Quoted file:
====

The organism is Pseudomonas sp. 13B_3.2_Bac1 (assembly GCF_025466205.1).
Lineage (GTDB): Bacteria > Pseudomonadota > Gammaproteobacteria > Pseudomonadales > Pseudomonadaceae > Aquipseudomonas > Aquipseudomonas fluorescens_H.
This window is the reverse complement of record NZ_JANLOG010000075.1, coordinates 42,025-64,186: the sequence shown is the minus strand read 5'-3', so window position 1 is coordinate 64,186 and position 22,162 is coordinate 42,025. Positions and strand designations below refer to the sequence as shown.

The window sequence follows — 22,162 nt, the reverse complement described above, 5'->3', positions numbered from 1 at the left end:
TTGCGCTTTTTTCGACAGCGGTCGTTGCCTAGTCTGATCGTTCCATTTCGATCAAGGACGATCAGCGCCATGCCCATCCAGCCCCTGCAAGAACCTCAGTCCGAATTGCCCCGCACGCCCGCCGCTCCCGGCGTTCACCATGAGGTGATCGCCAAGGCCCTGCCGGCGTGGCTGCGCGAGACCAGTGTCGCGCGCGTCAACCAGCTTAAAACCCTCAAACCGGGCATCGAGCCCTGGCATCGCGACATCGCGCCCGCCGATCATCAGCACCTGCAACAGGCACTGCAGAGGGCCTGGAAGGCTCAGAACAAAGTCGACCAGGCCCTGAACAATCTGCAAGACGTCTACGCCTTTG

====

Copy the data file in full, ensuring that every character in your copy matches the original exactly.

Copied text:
The organism is Pseudomonas sp. 13B_3.2_Bac1 (assembly GCF_025466205.1).
Lineage (GTDB): Bacteria > Pseudomonadota > Gammaproteobacteria > Pseudomonadales > Pseudomonadaceae > Aquipseudomonas > Aquipseudomonas fluorescens_H.
This window is the reverse complement of record NZ_JANLOG010000075.1, coordinates 42,025-64,186: the sequence shown is the minus strand read 5'-3', so window position 1 is coordinate 64,186 and position 22,162 is coordinate 42,025. Positions and strand designations below refer to the sequence as shown.

The window sequence follows — 22,162 nt, the reverse complement described above, 5'->3', positions numbered from 1 at the left end:
TTGCGCTTTTTTCGACAGCGGTCGTTGCCTAGTCTGATCGTTCCATTTCGATCAAGGACGATCAGCGCCATGCCCATCCAGCCCCTGCAAGAACCTCAGTCCGAATTGCCCCGCACGCCCGCCGCTCCCGGCGTTCACCATGAGGTGATCGCCAAGGCCCTGCCGGCGTGGCTGCGCGAGACCAGTGTCGCGCGCGTCAACCAGCTTAAAACCCTCAAACCGGGCATCGAGCCCTGGCATCGCGACATCGCGCCCGCCGATCATCAGCACCTGCAACAGGCACTGCAGAGGGCCTGGAAGGCTCAGAACAAAGTCGACCAGGCCCTGAACAATCTGCAAGACGTCTACGCCTTTG